Joining man and nature
While quartz as a building material doesn’t have the history of marble and granite, it does have the hardness. In fact, quartz is even harder than marble or granite. Quartz is nearly impervious to damage and provides the most hygienic of surfaces.
Quartz is a high-performance, low-maintenance material that can be used as an alternative to marble or granite in just about any application. It serves as an outstanding material for countertops, backsplashes, fireplace surrounds, shower and spa areas, and wall cladding.
Although quartz is the most plentiful mineral on the earth’s surface, it can’t be used in its natural state for countertops or decorative effects because it doesn’t form into huge solid deposits as granite and marble do. So quartz is engineered—or manufactured—by man in much the same way Mother Nature makes marble, although much more quickly, of course.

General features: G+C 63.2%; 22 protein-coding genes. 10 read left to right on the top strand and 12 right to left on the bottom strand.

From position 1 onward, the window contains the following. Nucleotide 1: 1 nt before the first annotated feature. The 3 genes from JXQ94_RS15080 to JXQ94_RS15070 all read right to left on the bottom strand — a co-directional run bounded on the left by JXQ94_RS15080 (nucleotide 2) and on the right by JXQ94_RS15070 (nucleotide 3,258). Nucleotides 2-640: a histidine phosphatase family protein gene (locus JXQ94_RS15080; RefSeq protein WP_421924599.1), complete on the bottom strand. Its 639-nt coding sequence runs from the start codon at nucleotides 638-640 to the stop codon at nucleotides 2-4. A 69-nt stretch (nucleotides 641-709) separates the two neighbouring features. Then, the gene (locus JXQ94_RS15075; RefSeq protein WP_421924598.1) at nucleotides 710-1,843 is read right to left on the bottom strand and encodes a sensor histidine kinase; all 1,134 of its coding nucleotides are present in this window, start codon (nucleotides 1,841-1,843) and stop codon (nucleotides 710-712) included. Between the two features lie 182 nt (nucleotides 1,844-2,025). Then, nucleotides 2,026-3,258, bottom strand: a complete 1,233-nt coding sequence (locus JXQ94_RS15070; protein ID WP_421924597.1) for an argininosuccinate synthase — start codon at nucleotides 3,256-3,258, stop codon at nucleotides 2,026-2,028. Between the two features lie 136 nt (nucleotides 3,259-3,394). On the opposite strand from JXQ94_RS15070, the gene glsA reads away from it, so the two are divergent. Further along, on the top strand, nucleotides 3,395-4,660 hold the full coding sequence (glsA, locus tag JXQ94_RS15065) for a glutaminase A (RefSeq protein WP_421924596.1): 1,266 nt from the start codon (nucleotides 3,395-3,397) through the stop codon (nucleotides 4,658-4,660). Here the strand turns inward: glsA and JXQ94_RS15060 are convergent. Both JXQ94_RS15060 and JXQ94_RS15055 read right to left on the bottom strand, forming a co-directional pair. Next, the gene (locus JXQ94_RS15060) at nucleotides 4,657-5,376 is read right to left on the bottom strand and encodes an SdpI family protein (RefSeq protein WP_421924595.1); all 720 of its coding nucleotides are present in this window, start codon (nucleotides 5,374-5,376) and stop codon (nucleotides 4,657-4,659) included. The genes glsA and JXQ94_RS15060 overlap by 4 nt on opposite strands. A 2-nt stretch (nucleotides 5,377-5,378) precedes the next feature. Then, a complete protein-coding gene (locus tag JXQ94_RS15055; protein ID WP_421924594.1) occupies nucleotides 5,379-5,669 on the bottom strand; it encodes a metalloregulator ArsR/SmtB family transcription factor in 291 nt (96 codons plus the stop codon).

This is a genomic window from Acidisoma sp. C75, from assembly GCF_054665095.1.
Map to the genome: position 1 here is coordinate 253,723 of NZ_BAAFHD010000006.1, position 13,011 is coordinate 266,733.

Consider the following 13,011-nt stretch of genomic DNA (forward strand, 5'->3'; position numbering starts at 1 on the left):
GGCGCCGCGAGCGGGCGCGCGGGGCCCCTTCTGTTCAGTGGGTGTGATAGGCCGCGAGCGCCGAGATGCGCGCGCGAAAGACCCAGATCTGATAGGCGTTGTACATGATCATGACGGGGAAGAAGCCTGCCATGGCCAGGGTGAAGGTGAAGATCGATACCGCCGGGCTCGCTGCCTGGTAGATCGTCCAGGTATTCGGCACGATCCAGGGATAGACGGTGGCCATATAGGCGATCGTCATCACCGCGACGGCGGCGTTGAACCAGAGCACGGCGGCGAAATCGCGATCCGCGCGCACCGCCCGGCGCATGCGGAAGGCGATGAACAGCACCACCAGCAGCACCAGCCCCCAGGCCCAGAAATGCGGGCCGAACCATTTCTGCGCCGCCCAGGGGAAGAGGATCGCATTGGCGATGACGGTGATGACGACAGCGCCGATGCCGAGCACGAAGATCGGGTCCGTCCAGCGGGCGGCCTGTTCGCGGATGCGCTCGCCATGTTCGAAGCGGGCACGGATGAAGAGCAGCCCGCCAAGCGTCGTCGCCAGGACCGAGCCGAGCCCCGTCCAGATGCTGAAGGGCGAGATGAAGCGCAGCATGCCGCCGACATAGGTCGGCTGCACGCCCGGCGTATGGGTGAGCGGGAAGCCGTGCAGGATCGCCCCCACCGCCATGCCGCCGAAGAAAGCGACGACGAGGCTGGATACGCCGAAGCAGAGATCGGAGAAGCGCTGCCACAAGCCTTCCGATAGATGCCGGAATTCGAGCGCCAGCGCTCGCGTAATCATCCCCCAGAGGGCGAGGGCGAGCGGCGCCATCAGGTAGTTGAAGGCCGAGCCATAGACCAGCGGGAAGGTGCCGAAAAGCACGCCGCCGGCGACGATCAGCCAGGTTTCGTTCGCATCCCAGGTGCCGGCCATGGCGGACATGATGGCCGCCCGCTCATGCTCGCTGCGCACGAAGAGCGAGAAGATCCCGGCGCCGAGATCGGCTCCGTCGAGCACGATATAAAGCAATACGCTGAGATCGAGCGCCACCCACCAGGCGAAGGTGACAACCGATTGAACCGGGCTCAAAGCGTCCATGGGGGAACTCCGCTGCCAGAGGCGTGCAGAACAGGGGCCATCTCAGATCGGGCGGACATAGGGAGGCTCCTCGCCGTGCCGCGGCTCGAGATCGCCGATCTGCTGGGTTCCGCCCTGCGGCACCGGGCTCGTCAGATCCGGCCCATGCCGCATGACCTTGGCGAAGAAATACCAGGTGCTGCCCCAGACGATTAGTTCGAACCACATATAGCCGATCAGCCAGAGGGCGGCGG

In the quartz-manufacturing process, raw quartz crystals are ground and combined with a resin, which serves as a bonding agent, and pigment. That mix is then heated and compacted (just as marble is compacted in the earth’s crust) to form quartz, an impenetrable surface material. Engineered quartz is about 93 percent natural quartz crystals and 7 percent binders and pigment.
Quartz is also available in colors that don’t exist in nature, and quartz provides exceptional consistency in color, texture, and pattern. Some manufacturers produce quartz that looks just like marble and other natural stone. And because it’s nonporous, quartz doesn’t require a sealant as do some natural stone materials.
Quartz is a very popular option for commercial structures that experience high traffic. You’ll find quartz incorporated in hotels, hospitals, shopping centers, offices, banks, schools, governmental buildings, and upscale restaurants and clubs.
Classic Marble & Stone currently offers these quartz products:
To view colors of quartz countertops click on any of the three links above.